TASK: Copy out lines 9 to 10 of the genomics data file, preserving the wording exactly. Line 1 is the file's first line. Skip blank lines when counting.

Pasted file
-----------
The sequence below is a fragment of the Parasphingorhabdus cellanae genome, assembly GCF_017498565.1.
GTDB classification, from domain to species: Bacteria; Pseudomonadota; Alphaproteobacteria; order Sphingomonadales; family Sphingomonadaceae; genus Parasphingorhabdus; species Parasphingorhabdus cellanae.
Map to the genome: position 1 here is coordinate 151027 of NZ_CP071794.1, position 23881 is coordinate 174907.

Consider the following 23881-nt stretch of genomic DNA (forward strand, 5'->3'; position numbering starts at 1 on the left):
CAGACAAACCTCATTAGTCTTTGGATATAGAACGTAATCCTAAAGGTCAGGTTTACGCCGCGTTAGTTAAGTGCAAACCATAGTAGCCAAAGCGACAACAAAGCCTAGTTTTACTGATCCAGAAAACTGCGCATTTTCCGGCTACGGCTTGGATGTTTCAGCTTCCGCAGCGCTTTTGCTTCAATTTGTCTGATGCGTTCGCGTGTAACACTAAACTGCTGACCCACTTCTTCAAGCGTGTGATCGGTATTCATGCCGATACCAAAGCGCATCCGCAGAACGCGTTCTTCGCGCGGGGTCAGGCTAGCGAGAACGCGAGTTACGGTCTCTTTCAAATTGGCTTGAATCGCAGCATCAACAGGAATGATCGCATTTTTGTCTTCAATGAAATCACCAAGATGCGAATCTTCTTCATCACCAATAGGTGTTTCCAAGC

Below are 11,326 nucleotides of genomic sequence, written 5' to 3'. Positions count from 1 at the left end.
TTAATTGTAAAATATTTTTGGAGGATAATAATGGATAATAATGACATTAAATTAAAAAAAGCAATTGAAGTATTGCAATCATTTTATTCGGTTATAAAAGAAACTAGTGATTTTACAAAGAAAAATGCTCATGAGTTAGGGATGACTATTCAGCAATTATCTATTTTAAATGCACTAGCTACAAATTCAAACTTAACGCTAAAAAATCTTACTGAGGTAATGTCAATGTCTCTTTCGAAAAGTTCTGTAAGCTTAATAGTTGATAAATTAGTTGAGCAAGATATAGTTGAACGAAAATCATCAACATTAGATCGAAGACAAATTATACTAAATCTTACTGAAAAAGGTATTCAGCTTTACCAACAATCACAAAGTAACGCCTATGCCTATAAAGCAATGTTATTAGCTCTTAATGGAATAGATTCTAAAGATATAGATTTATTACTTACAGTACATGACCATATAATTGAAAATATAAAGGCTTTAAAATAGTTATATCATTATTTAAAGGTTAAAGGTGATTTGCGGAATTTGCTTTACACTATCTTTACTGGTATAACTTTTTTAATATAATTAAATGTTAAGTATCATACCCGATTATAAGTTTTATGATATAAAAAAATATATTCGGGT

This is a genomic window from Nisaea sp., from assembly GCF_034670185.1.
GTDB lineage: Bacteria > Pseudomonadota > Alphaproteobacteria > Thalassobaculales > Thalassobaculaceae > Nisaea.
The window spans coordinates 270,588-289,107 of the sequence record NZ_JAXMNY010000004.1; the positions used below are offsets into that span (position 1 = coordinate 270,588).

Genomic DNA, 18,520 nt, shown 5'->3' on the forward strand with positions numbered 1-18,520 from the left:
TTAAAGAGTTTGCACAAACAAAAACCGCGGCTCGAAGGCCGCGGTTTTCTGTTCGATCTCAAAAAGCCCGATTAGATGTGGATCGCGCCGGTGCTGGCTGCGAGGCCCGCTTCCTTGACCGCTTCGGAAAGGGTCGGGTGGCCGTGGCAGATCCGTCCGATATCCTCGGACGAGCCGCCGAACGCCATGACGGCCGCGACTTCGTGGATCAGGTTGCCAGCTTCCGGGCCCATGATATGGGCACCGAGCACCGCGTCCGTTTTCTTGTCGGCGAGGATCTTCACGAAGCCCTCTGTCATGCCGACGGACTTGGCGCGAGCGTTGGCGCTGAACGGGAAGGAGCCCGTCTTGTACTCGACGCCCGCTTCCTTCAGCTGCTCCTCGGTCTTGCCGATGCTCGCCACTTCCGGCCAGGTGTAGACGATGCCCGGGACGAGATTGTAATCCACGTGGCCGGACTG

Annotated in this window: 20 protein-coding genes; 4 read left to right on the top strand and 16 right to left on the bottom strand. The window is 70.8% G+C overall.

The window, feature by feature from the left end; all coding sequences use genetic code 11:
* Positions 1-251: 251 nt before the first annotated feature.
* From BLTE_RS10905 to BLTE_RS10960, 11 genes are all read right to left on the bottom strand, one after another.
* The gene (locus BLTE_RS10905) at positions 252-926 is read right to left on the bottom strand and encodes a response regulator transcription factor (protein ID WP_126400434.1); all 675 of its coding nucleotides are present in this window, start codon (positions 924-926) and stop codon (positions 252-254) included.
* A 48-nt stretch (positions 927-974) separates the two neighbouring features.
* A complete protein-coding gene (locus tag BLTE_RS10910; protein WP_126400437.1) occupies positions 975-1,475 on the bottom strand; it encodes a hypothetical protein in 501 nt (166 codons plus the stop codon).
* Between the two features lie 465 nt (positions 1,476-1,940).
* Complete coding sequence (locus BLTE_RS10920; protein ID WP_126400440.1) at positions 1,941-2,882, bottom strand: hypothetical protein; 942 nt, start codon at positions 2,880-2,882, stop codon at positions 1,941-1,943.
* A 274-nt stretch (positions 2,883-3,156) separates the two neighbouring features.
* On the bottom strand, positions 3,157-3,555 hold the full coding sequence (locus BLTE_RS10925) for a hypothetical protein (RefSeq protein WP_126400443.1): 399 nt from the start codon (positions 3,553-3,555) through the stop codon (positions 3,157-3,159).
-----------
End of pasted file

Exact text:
GTDB lineage: Bacteria > Pseudomonadota > Alphaproteobacteria > Thalassobaculales > Thalassobaculaceae > Nisaea.
The window spans coordinates 270,588-289,107 of the sequence record NZ_JAXMNY010000004.1; the positions used below are offsets into that span (position 1 = coordinate 270,588).